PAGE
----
Liberty is gained with common defense, not lost.

Policing can help secure liberty, but only to a point. When the state is trying to strip me of my fundamental rights to protect myself and my family based on a false notion that for me to be disarmed protects me, then they have gone around the bend.

The state cannot protect me by disarming me. They cannot post an armed guard at my house 24/7 to protect against a home invader. I am best able to protect myself and family, the state can help by allowing me the ability to do that.

Your absolutist position comment is a strawman. No one here has said to get rid of the state, or the police, but is only pushing back against the trend to view the government as the provider of safety.

jr565 said...

edutcher wrote:
If the job is keep us safe, they ain't doin' it.

So, suppose it's your job to keep your family safe, only you are killed in a home invasion? does the fact that you are unsuccessful in defending your home mean that we should abandon the idea of people protecting their home?

Colonel Angus said...

If it's the government's job to keep us safe, then they're coming up short.

I suppose if you look at it in absolutist terms sure. On the other hand there is a number of terrorist attacks that have been foiled in the planning stage because of the government. It's like the IRA quote, they only have to be lucky once.

I suppose if the police stopped patrolling and just sat in the donut shop everything would be fine. Perhaps another way to look at it is how much security do we wish to forego for liberty?

SMGalbraith said...

These were extraordinary circumstances - exigent circumstances it's called - and I see no serious (serious, not none) problem with the government taking extraordinary measures during those times.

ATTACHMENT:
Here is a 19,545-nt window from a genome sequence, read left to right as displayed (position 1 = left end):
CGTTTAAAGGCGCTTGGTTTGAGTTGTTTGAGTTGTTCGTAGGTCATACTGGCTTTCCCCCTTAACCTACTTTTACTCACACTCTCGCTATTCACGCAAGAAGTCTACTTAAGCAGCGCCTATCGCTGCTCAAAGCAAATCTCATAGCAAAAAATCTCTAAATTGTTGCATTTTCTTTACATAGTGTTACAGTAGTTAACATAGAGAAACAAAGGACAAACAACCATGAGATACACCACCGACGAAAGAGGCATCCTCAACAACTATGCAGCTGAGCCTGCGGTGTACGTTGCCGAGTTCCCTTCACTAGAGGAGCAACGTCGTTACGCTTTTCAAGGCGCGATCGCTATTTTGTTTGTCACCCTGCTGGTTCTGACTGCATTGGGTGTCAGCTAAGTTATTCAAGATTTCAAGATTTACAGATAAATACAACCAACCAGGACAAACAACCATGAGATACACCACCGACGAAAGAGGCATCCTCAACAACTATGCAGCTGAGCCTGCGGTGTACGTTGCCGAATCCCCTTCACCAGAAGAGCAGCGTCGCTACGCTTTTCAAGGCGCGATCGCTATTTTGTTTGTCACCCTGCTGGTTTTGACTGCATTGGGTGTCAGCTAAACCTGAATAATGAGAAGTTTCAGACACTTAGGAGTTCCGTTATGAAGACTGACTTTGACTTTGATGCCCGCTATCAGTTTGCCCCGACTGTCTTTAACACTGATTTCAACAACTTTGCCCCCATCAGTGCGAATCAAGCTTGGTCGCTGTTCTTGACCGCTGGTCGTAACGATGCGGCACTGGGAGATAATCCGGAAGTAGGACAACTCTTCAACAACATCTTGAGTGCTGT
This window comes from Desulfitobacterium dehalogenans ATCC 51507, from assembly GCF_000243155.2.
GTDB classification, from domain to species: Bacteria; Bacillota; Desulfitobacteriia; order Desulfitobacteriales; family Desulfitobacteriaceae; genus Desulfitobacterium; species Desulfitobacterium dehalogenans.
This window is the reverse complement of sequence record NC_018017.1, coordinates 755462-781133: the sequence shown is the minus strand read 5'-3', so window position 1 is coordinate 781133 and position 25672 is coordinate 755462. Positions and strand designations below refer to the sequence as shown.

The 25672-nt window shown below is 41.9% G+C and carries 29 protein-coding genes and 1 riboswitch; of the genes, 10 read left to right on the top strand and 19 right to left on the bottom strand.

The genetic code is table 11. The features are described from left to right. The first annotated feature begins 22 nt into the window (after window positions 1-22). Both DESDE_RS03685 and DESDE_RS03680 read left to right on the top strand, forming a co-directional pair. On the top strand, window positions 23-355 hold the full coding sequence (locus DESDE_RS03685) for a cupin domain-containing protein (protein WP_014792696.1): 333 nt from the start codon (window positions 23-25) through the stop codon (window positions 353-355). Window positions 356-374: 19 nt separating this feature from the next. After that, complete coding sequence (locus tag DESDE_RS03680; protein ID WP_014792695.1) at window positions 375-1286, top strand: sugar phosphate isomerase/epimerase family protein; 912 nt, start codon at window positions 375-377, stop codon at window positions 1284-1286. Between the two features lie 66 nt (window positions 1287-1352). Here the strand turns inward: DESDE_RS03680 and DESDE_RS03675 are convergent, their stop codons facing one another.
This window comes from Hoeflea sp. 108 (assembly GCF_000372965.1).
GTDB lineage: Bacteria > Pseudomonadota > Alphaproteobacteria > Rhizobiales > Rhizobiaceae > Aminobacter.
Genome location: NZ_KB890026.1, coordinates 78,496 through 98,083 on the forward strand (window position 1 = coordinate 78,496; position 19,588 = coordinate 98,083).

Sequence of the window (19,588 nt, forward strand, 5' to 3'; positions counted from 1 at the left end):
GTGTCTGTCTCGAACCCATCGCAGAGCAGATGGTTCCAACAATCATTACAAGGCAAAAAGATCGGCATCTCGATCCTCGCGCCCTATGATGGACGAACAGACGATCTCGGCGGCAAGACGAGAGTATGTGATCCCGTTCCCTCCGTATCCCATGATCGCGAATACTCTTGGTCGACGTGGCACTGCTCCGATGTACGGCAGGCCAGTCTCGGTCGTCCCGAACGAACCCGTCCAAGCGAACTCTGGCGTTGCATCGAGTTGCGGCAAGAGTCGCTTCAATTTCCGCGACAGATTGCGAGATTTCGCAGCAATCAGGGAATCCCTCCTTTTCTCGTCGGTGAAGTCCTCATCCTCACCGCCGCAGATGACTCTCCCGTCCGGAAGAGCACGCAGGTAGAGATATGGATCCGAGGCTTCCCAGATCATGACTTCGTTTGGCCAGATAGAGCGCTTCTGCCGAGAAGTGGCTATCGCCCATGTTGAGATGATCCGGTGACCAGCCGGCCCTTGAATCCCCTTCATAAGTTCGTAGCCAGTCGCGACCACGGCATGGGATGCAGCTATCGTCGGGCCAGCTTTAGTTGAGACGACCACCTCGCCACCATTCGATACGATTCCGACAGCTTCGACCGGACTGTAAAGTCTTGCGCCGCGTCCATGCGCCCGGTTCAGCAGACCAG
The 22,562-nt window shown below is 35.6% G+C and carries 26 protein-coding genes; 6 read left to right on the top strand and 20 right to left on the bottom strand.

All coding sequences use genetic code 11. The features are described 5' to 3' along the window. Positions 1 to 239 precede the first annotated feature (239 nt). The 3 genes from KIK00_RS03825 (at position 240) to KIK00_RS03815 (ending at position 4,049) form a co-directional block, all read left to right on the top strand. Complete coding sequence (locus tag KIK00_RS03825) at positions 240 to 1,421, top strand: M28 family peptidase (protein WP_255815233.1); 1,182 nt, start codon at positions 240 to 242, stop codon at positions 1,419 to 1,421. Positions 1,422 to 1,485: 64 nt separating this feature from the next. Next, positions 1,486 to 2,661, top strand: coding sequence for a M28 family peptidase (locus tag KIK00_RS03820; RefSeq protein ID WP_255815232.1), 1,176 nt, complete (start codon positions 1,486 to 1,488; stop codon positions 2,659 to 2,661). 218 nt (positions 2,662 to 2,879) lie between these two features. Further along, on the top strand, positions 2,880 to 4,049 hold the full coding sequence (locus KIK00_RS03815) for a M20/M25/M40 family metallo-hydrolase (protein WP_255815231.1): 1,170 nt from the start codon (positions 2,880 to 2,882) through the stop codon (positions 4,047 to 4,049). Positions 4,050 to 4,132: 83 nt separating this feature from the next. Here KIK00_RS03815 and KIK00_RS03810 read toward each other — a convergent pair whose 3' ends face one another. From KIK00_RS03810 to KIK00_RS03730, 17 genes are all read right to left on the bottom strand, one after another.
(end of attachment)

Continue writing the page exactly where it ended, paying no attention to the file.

Paul can give much better examples of where the government has expanded its powers in a dangerous way.

This isn't a good one.

jr565 said...

Brew Master wrote:
Liberty is gained with common defense, not lost.

Except you're arguing an abstraction. Protecting against a terrorist attack, many would consider "common defense" and yet that is the very thing that Ron Paul is saying would deprive us of our liberties.

jr565 said...

The state cannot protect me by disarming me. They cannot post an armed guard at my house 24/7 to protect against a home invader. I am best able to protect myself and family, the state can help by allowing me the ability to do that.

Your absolutist position comment is a strawman. No one here has said to get rid of the state, or the police, but is only pushing back against the trend to view the government as the provider of safety.

THe police ad the state ARE govt. They are part of the common defense.
As would having safety measures in place to deal with terrorist attacks. So, therefore, what the f is Ron Paul talking about? ANd what are you talking about?

Æthelflæd said...

To "provide for the common defense" is a legitimate function of government. The question is, at what point does the government become the entity we need protecting against? The AG of the United States could not be brought to abjure hitting american citizens on American soil with drone strikes. On a local level, the police are increasingly militarized. There is cause for concern.